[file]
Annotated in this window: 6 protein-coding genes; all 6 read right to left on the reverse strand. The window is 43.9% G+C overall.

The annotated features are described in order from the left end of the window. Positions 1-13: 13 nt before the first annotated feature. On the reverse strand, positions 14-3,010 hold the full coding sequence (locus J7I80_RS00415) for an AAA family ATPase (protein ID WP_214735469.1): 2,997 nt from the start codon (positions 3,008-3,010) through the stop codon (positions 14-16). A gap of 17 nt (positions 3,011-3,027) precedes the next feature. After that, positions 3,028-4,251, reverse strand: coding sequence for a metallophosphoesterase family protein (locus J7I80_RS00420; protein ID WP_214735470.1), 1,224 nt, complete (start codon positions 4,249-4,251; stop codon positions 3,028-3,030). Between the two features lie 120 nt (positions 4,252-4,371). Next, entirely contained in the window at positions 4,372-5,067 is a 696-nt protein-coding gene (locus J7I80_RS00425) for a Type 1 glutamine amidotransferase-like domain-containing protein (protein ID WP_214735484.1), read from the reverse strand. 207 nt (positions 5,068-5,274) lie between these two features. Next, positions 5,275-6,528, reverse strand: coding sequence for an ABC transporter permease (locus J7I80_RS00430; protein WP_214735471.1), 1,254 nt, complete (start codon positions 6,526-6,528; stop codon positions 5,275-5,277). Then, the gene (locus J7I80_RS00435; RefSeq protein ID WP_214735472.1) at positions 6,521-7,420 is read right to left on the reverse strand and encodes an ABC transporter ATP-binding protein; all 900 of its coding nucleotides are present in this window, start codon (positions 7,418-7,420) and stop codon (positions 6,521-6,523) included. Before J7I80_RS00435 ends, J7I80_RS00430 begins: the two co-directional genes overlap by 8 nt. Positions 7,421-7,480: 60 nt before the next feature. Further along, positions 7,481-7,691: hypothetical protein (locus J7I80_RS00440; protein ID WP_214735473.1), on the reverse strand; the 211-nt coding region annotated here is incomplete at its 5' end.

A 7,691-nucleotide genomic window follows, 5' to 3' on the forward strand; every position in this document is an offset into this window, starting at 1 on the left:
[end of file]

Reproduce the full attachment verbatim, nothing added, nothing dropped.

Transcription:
Annotated in this window: 6 protein-coding genes; all 6 read right to left on the reverse strand. The window is 43.9% G+C overall.

The annotated features are described in order from the left end of the window. Positions 1-13: 13 nt before the first annotated feature. On the reverse strand, positions 14-3,010 hold the full coding sequence (locus J7I80_RS00415) for an AAA family ATPase (protein ID WP_214735469.1): 2,997 nt from the start codon (positions 3,008-3,010) through the stop codon (positions 14-16). A gap of 17 nt (positions 3,011-3,027) precedes the next feature. After that, positions 3,028-4,251, reverse strand: coding sequence for a metallophosphoesterase family protein (locus J7I80_RS00420; protein ID WP_214735470.1), 1,224 nt, complete (start codon positions 4,249-4,251; stop codon positions 3,028-3,030). Between the two features lie 120 nt (positions 4,252-4,371). Next, entirely contained in the window at positions 4,372-5,067 is a 696-nt protein-coding gene (locus J7I80_RS00425) for a Type 1 glutamine amidotransferase-like domain-containing protein (protein ID WP_214735484.1), read from the reverse strand. 207 nt (positions 5,068-5,274) lie between these two features. Next, positions 5,275-6,528, reverse strand: coding sequence for an ABC transporter permease (locus J7I80_RS00430; protein WP_214735471.1), 1,254 nt, complete (start codon positions 6,526-6,528; stop codon positions 5,275-5,277). Then, the gene (locus J7I80_RS00435; RefSeq protein ID WP_214735472.1) at positions 6,521-7,420 is read right to left on the reverse strand and encodes an ABC transporter ATP-binding protein; all 900 of its coding nucleotides are present in this window, start codon (positions 7,418-7,420) and stop codon (positions 6,521-6,523) included. Before J7I80_RS00435 ends, J7I80_RS00430 begins: the two co-directional genes overlap by 8 nt. Positions 7,421-7,480: 60 nt before the next feature. Further along, positions 7,481-7,691: hypothetical protein (locus J7I80_RS00440; protein ID WP_214735473.1), on the reverse strand; the 211-nt coding region annotated here is incomplete at its 5' end.

A 7,691-nucleotide genomic window follows, 5' to 3' on the forward strand; every position in this document is an offset into this window, starting at 1 on the left: